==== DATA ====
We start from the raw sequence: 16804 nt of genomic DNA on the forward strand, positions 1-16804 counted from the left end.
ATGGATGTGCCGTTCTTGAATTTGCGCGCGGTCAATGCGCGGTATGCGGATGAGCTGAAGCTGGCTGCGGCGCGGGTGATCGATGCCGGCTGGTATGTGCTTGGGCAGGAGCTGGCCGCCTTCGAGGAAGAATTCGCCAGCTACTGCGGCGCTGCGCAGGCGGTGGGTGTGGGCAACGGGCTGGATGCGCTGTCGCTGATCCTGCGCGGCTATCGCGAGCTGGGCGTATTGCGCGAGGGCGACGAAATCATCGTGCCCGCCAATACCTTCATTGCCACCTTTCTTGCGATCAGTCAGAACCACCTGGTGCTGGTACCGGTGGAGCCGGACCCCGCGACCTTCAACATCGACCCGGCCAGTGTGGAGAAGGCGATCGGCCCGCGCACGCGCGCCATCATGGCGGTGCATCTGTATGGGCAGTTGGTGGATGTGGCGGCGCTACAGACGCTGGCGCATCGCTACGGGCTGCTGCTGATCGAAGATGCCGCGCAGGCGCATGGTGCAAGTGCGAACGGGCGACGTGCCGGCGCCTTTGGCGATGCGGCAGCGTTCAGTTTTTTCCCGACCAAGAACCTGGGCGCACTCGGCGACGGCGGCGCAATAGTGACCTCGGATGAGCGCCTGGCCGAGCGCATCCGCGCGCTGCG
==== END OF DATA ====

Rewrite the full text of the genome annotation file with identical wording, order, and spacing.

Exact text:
We start from the raw sequence: 16804 nt of genomic DNA on the forward strand, positions 1-16804 counted from the left end.
ATGGATGTGCCGTTCTTGAATTTGCGCGCGGTCAATGCGCGGTATGCGGATGAGCTGAAGCTGGCTGCGGCGCGGGTGATCGATGCCGGCTGGTATGTGCTTGGGCAGGAGCTGGCCGCCTTCGAGGAAGAATTCGCCAGCTACTGCGGCGCTGCGCAGGCGGTGGGTGTGGGCAACGGGCTGGATGCGCTGTCGCTGATCCTGCGCGGCTATCGCGAGCTGGGCGTATTGCGCGAGGGCGACGAAATCATCGTGCCCGCCAATACCTTCATTGCCACCTTTCTTGCGATCAGTCAGAACCACCTGGTGCTGGTACCGGTGGAGCCGGACCCCGCGACCTTCAACATCGACCCGGCCAGTGTGGAGAAGGCGATCGGCCCGCGCACGCGCGCCATCATGGCGGTGCATCTGTATGGGCAGTTGGTGGATGTGGCGGCGCTACAGACGCTGGCGCATCGCTACGGGCTGCTGCTGATCGAAGATGCCGCGCAGGCGCATGGTGCAAGTGCGAACGGGCGACGTGCCGGCGCCTTTGGCGATGCGGCAGCGTTCAGTTTTTTCCCGACCAAGAACCTGGGCGCACTCGGCGACGGCGGCGCAATAGTGACCTCGGATGAGCGCCTGGCCGAGCGCATCCGCGCGCTGCG